Sets and Reps

Once the exercise has been selected, an appropriate set and repetition scheme must be prescribed. Here are some variables to consider:

 

Young athletes and beginners:
A strength and conditioning program needs very little stimulation to show improvement. In fact, 2-3 sets of all exercises and minimal loading can be more than enough to induce change. Also, keeping the reps between 6-10 will be sufficient. In the beginning stages of an exercise program, the results that a young athlete will achieve will be more to do with neurological changes than physiological changes.

 

More experienced athletes:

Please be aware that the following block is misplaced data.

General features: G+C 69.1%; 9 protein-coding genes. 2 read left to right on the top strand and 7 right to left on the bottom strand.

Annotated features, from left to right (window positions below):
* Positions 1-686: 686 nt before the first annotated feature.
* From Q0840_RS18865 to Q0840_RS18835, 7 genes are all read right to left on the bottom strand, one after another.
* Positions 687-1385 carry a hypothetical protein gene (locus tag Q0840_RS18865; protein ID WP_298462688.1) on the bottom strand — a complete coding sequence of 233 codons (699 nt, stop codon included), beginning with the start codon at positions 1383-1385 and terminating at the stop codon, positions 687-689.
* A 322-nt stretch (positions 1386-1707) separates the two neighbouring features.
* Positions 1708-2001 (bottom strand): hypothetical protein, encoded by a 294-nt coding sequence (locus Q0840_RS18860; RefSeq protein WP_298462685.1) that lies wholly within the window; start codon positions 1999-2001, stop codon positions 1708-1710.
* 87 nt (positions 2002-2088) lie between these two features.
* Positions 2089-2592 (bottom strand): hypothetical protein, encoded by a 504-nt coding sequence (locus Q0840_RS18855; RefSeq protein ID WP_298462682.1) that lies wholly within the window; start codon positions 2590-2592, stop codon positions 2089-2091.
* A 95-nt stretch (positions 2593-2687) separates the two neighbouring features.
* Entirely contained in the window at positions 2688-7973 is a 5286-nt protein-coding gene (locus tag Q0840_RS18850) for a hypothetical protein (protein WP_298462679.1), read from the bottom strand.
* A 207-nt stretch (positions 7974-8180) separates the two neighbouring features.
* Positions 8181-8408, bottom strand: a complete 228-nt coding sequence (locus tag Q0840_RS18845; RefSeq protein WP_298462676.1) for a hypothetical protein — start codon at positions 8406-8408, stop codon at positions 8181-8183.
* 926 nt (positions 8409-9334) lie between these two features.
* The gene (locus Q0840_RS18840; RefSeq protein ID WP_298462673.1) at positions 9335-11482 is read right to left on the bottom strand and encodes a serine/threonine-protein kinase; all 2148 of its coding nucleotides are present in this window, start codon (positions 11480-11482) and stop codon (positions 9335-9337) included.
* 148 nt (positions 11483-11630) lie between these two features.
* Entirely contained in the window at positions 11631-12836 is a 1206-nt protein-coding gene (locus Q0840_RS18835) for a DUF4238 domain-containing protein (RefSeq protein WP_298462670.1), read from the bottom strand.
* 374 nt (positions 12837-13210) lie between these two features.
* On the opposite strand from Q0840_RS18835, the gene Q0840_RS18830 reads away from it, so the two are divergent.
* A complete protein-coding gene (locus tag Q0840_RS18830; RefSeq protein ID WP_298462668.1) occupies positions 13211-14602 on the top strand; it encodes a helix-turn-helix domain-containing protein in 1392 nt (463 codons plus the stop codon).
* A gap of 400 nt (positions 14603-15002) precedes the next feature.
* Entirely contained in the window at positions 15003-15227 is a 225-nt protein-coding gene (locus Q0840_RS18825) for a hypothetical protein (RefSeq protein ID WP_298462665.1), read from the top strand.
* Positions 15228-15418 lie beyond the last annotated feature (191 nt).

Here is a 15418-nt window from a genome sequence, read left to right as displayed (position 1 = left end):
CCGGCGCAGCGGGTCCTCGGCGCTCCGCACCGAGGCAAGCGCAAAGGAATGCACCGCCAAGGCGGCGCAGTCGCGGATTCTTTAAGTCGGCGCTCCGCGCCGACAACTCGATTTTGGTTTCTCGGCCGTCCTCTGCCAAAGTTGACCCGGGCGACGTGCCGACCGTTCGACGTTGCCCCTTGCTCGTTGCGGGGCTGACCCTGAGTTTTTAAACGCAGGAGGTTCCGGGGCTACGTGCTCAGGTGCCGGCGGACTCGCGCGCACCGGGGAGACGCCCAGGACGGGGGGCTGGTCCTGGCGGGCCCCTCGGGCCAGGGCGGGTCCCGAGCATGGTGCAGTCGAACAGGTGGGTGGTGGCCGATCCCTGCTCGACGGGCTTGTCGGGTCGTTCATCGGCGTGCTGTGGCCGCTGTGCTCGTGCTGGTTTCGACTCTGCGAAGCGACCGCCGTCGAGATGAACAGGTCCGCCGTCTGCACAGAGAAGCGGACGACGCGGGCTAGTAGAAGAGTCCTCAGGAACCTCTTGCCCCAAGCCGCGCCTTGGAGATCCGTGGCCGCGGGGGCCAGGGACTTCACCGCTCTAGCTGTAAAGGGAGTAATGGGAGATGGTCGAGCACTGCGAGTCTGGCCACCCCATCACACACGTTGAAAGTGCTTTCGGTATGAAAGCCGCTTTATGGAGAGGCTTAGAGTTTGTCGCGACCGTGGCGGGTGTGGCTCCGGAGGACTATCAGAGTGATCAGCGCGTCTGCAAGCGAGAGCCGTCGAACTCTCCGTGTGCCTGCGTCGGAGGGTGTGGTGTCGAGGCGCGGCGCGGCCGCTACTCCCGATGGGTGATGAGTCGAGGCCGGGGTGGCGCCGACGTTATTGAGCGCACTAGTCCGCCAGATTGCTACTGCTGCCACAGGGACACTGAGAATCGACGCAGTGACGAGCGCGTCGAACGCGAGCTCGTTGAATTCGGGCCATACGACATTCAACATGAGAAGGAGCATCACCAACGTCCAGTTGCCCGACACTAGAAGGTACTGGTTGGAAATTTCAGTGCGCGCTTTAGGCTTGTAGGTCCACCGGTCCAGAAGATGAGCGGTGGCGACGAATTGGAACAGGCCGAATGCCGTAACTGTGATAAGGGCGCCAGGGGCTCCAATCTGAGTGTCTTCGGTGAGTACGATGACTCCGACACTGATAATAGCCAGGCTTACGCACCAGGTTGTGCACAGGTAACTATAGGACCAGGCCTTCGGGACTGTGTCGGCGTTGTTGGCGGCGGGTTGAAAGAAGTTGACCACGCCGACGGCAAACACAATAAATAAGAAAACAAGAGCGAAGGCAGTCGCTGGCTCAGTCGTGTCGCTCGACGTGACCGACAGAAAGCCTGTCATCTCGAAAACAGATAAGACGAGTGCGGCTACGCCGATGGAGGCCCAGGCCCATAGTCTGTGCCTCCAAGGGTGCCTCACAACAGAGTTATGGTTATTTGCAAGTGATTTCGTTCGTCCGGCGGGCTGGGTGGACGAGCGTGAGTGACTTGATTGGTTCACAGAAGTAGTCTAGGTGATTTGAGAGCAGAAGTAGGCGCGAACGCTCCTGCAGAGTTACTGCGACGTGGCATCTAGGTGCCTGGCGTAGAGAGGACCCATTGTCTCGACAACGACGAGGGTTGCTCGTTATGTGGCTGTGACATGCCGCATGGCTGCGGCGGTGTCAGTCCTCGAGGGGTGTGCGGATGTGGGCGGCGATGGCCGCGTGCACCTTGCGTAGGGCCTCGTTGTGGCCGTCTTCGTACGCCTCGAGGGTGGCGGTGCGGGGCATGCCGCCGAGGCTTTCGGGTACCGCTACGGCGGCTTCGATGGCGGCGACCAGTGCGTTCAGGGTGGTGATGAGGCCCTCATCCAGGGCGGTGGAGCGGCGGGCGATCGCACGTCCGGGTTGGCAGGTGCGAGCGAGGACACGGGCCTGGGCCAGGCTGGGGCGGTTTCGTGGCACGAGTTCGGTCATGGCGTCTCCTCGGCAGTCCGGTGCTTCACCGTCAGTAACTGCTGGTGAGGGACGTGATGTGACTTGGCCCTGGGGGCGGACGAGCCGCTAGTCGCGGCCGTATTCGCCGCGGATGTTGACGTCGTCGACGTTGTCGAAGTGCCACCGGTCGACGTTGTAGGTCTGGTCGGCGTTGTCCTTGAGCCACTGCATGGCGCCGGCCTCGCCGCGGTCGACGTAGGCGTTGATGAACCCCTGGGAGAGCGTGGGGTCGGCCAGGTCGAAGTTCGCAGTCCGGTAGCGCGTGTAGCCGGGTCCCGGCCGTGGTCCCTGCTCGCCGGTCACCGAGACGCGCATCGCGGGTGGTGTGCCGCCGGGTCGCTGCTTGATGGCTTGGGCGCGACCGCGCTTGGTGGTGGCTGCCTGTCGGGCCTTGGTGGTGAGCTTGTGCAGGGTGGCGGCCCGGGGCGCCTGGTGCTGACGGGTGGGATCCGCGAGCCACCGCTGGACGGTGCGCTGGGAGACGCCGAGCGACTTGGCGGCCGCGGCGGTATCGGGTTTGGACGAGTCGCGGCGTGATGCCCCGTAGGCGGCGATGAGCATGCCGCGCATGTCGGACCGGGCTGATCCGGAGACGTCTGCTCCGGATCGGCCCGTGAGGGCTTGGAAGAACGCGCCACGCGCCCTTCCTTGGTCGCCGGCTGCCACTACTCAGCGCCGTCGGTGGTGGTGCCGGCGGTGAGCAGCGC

With more experienced athletes, a good rule of thumb to remember is, “The higher the reps, the fewer sets are needed. With fewer reps, you will need more sets.”

 

Another factor to consider is what you are trying to accomplish physically.

If your goal is Maximum Strength: 1-3 reps.

If your goal is Strength, Speed and Power: 1-6 reps

If your goal is Functional Hypertrophy: 4-10 reps

If your goal is Structural Hypertrophy: 8-12 reps

If your goal is Endurance: 12-20+ reps

 

There is more to an effective strength and conditioning program than just reps and sets. The points mentioned in this post should be helpful to parents, trainers and coaches when deciding an appropriate sets and reps scheme.

Check back soon for our next blog about Intensity and Time under Tension.

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